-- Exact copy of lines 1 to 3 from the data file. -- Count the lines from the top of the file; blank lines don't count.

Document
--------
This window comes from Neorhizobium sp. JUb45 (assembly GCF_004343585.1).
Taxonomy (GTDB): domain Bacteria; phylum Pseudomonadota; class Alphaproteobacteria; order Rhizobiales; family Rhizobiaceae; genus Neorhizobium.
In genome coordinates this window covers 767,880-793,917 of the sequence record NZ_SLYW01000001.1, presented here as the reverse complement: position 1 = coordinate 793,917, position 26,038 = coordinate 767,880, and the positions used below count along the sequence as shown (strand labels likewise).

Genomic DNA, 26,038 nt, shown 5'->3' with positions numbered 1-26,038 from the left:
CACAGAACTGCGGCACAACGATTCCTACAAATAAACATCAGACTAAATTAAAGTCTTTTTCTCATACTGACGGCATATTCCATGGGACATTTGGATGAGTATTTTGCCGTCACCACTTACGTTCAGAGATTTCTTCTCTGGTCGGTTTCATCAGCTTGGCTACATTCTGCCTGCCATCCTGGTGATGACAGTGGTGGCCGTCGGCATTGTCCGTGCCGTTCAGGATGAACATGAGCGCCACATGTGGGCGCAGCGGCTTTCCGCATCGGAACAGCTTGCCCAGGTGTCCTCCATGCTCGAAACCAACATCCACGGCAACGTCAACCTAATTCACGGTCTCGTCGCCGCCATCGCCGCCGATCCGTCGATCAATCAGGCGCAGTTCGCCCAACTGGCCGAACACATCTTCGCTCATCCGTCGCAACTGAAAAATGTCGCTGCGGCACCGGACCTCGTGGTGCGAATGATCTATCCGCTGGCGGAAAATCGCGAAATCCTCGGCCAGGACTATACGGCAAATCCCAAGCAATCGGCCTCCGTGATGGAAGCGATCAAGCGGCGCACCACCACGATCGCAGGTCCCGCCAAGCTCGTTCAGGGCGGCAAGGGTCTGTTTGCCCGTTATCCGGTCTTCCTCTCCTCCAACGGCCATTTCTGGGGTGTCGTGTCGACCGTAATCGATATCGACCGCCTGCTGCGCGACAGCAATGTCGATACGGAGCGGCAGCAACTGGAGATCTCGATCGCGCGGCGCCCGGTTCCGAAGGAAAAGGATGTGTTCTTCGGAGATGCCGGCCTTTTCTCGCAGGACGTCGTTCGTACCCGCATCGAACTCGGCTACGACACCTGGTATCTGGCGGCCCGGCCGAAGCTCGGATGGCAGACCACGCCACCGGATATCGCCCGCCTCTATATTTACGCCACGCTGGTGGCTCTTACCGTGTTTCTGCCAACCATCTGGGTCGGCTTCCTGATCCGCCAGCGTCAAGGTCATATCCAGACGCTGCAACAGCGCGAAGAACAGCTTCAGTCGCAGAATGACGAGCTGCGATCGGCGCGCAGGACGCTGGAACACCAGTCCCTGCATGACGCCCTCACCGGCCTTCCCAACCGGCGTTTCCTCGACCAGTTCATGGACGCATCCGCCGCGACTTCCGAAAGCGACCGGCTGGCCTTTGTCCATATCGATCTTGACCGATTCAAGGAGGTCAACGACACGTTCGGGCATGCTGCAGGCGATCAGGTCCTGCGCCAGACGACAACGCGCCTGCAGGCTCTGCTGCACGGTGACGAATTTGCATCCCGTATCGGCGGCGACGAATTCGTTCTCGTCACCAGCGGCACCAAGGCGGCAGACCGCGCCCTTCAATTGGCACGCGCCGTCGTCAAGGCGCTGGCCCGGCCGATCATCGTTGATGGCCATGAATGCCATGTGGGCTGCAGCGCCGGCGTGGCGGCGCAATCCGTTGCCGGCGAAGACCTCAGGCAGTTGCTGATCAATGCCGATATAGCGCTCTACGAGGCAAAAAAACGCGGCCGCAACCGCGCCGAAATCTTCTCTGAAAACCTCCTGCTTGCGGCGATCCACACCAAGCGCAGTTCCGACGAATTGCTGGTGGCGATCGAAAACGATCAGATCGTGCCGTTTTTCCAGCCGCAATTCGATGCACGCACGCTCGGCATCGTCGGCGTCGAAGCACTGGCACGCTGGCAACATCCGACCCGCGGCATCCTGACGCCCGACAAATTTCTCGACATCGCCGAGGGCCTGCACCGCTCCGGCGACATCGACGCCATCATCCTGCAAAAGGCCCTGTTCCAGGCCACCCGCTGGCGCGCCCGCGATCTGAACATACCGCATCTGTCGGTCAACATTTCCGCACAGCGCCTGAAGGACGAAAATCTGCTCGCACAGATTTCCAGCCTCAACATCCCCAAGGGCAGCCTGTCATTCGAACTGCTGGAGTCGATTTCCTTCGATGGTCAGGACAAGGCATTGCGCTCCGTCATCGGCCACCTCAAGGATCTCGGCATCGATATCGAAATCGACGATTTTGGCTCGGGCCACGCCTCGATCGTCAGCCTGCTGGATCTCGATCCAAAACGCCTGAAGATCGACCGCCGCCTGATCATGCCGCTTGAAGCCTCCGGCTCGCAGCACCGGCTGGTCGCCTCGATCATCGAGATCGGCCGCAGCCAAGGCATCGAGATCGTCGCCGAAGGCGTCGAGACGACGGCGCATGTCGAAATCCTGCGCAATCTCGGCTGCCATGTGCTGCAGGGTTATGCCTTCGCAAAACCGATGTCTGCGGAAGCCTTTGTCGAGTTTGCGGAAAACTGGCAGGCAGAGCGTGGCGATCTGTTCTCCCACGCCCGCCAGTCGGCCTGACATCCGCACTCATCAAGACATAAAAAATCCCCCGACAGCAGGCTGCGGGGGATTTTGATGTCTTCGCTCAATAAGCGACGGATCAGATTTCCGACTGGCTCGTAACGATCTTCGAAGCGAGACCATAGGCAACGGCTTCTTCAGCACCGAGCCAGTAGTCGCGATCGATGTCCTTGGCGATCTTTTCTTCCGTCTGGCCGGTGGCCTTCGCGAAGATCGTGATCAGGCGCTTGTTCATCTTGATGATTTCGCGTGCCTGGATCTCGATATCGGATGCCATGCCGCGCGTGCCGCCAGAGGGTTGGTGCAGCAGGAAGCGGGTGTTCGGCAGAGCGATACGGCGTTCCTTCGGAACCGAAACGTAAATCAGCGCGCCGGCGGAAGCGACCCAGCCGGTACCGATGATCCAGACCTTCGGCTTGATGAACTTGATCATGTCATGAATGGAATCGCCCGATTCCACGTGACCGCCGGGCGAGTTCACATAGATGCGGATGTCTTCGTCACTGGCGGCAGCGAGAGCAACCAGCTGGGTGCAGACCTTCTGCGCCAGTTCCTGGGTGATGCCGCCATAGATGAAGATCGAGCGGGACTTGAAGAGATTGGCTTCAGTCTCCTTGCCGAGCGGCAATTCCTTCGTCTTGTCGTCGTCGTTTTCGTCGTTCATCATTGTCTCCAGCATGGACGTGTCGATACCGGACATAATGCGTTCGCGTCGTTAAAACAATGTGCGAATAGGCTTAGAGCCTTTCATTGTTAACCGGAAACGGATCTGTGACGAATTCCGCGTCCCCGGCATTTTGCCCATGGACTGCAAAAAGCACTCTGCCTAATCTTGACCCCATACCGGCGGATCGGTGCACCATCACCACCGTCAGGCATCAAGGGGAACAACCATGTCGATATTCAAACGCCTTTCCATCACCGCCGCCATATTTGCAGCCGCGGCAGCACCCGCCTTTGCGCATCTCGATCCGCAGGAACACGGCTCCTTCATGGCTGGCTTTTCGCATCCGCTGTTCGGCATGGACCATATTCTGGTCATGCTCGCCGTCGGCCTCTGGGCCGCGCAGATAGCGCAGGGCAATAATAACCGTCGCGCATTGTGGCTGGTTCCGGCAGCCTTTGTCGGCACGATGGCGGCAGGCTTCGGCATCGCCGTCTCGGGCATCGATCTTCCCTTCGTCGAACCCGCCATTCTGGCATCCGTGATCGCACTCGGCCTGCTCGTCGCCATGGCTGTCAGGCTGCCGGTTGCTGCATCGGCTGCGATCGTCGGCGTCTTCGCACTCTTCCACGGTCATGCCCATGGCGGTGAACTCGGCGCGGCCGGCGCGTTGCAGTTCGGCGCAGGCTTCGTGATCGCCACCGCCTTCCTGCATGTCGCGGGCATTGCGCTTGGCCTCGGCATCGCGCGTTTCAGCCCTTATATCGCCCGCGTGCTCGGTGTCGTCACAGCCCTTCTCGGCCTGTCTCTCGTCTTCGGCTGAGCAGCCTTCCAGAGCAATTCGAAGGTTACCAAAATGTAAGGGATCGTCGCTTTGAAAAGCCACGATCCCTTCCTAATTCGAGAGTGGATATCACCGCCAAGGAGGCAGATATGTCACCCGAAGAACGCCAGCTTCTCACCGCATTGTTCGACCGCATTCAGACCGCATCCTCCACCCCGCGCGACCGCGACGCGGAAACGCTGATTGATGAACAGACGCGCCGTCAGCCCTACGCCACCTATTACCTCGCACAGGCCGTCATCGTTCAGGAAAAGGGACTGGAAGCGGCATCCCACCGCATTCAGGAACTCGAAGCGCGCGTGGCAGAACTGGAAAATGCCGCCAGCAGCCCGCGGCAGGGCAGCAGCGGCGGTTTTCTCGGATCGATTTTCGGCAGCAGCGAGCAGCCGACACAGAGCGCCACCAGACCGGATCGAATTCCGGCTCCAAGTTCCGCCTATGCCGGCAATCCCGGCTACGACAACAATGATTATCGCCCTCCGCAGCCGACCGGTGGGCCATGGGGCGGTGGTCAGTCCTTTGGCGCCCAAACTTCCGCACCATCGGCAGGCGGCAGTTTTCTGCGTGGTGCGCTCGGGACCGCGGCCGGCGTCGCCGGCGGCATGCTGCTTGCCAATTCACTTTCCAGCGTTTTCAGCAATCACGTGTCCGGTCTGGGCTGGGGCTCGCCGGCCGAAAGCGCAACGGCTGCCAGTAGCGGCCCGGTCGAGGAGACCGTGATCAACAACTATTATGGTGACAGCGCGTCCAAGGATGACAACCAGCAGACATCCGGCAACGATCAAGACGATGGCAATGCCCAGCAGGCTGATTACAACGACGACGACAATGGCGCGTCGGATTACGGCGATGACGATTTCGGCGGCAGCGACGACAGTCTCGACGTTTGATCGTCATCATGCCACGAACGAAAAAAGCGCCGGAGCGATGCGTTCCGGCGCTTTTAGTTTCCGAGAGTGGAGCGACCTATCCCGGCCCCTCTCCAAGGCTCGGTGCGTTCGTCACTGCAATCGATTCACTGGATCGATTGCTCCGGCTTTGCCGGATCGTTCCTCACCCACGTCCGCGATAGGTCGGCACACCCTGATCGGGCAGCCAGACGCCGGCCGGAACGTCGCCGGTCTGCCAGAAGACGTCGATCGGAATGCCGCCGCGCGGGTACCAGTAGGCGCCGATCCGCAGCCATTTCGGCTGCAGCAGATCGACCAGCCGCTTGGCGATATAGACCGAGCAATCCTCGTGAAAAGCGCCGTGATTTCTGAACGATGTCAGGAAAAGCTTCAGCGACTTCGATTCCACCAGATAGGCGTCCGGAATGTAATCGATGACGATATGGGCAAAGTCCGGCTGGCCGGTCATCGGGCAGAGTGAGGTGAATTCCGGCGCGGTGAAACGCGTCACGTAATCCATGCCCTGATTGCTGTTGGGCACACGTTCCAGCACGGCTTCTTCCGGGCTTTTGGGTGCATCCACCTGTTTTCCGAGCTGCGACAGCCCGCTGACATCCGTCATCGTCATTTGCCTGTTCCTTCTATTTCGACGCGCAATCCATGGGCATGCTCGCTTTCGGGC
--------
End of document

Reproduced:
This window comes from Neorhizobium sp. JUb45 (assembly GCF_004343585.1).
Taxonomy (GTDB): domain Bacteria; phylum Pseudomonadota; class Alphaproteobacteria; order Rhizobiales; family Rhizobiaceae; genus Neorhizobium.
In genome coordinates this window covers 767,880-793,917 of the sequence record NZ_SLYW01000001.1, presented here as the reverse complement: position 1 = coordinate 793,917, position 26,038 = coordinate 767,880, and the positions used below count along the sequence as shown (strand labels likewise).